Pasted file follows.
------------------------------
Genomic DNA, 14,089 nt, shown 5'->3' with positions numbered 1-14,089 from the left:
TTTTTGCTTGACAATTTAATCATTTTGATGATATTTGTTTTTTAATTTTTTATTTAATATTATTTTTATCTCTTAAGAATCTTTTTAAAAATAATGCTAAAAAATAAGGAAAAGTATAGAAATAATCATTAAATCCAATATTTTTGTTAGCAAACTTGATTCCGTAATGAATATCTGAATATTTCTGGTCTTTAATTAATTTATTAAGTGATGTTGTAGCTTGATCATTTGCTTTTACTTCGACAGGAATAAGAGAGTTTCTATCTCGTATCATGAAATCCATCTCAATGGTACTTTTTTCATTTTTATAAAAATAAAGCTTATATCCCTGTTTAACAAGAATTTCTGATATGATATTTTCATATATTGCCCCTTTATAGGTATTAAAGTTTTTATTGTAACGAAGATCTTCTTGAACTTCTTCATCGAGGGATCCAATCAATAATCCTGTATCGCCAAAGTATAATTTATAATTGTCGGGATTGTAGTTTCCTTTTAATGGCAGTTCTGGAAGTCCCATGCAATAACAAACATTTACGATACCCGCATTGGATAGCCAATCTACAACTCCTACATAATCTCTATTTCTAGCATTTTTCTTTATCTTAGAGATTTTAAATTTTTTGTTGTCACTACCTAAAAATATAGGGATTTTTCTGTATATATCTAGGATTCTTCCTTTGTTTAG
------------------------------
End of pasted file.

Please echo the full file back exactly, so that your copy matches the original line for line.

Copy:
Genomic DNA, 14,089 nt, shown 5'->3' with positions numbered 1-14,089 from the left:
TTTTTGCTTGACAATTTAATCATTTTGATGATATTTGTTTTTTAATTTTTTATTTAATATTATTTTTATCTCTTAAGAATCTTTTTAAAAATAATGCTAAAAAATAAGGAAAAGTATAGAAATAATCATTAAATCCAATATTTTTGTTAGCAAACTTGATTCCGTAATGAATATCTGAATATTTCTGGTCTTTAATTAATTTATTAAGTGATGTTGTAGCTTGATCATTTGCTTTTACTTCGACAGGAATAAGAGAGTTTCTATCTCGTATCATGAAATCCATCTCAATGGTACTTTTTTCATTTTTATAAAAATAAAGCTTATATCCCTGTTTAACAAGAATTTCTGATATGATATTTTCATATATTGCCCCTTTATAGGTATTAAAGTTTTTATTGTAACGAAGATCTTCTTGAACTTCTTCATCGAGGGATCCAATCAATAATCCTGTATCGCCAAAGTATAATTTATAATTGTCGGGATTGTAGTTTCCTTTTAATGGCAGTTCTGGAAGTCCCATGCAATAACAAACATTTACGATACCCGCATTGGATAGCCAATCTACAACTCCTACATAATCTCTATTTCTAGCATTTTTCTTTATCTTAGAGATTTTAAATTTTTTGTTGTCACTACCTAAAAATATAGGGATTTTTCTGTATATATCTAGGATTCTTCCTTTGTTTAG